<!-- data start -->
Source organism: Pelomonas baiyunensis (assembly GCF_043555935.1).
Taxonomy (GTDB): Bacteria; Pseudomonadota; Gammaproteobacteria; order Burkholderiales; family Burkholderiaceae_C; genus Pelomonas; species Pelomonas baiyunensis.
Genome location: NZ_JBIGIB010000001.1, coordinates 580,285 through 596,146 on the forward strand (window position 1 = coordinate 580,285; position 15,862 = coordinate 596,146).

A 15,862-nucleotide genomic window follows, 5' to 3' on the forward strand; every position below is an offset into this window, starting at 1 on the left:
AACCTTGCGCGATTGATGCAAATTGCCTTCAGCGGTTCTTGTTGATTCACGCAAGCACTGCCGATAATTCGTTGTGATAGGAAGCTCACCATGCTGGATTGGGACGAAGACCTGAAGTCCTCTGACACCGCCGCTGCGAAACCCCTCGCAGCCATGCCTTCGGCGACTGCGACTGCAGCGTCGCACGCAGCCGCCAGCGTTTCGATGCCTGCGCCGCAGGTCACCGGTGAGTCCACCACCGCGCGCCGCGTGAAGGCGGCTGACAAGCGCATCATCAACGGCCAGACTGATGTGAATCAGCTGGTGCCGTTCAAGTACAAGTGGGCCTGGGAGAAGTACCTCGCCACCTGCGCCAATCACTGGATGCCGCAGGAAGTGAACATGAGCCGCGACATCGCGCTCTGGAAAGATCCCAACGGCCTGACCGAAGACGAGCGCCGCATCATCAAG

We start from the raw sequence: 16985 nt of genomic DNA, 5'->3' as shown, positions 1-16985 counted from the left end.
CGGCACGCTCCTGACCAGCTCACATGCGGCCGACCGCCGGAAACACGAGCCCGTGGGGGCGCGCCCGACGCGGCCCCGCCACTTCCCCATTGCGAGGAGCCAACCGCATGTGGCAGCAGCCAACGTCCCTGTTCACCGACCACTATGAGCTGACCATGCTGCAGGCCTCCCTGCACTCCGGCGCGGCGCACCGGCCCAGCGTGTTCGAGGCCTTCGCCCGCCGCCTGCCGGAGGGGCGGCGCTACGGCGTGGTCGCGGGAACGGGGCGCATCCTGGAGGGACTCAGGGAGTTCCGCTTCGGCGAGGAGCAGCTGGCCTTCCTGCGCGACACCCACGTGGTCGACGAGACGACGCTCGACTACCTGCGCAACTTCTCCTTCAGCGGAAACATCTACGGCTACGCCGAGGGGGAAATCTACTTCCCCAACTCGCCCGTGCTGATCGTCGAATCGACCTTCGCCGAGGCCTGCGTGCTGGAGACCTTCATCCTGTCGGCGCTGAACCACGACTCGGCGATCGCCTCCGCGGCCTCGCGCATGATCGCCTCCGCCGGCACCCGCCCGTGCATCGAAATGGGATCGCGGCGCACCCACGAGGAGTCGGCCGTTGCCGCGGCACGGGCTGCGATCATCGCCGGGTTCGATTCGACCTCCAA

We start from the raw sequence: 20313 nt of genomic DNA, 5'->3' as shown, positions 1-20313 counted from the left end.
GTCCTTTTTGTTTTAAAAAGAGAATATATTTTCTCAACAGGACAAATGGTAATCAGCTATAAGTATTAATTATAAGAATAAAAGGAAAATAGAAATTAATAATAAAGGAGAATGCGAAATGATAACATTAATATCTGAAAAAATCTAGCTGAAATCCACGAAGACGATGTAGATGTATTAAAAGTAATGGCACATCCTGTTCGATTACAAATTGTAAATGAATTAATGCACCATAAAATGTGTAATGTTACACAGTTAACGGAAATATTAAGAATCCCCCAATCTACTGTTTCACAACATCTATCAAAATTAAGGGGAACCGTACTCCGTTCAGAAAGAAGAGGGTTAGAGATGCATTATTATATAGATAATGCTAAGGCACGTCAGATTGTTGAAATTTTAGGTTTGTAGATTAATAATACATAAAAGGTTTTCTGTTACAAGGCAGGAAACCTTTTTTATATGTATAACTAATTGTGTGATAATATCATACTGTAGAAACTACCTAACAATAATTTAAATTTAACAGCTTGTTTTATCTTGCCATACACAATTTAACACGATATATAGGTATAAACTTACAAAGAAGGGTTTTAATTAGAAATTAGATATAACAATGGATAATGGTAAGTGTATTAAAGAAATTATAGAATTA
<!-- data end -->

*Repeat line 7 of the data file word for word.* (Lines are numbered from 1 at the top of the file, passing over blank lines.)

CGGCACGCTCCTGACCAGCTCACATGCGGCCGACCGCCGGAAACACGAGCCCGTGGGGGCGCGCCCGACGCGGCCCCGCCACTTCCCCATTGCGAGGAGCCAACCGCATGTGGCAGCAGCCAACGTCCCTGTTCACCGACCACTATGAGCTGACCATGCTGCAGGCCTCCCTGCACTCCGGCGCGGCGCACCGGCCCAGCGTGTTCGAGGCCTTCGCCCGCCGCCTGCCGGAGGGGCGGCGCTACGGCGTGGTCGCGGGAACGGGGCGCATCCTGGAGGGACTCAGGGAGTTCCGCTTCGGCGAGGAGCAGCTGGCCTTCCTGCGCGACACCCACGTGGTCGACGAGACGACGCTCGACTACCTGCGCAACTTCTCCTTCAGCGGAAACATCTACGGCTACGCCGAGGGGGAAATCTACTTCCCCAACTCGCCCGTGCTGATCGTCGAATCGACCTTCGCCGAGGCCTGCGTGCTGGAGACCTTCATCCTGTCGGCGCTGAACCACGACTCGGCGATCGCCTCCGCGGCCTCGCGCATGATCGCCTCCGCCGGCACCCGCCCGTGCATCGAAATGGGATCGCGGCGCACCCACGAGGAGTCGGCCGTTGCCGCGGCACGGGCTGCGATCATCGCCGGGTTCGATTCGACCTCCAA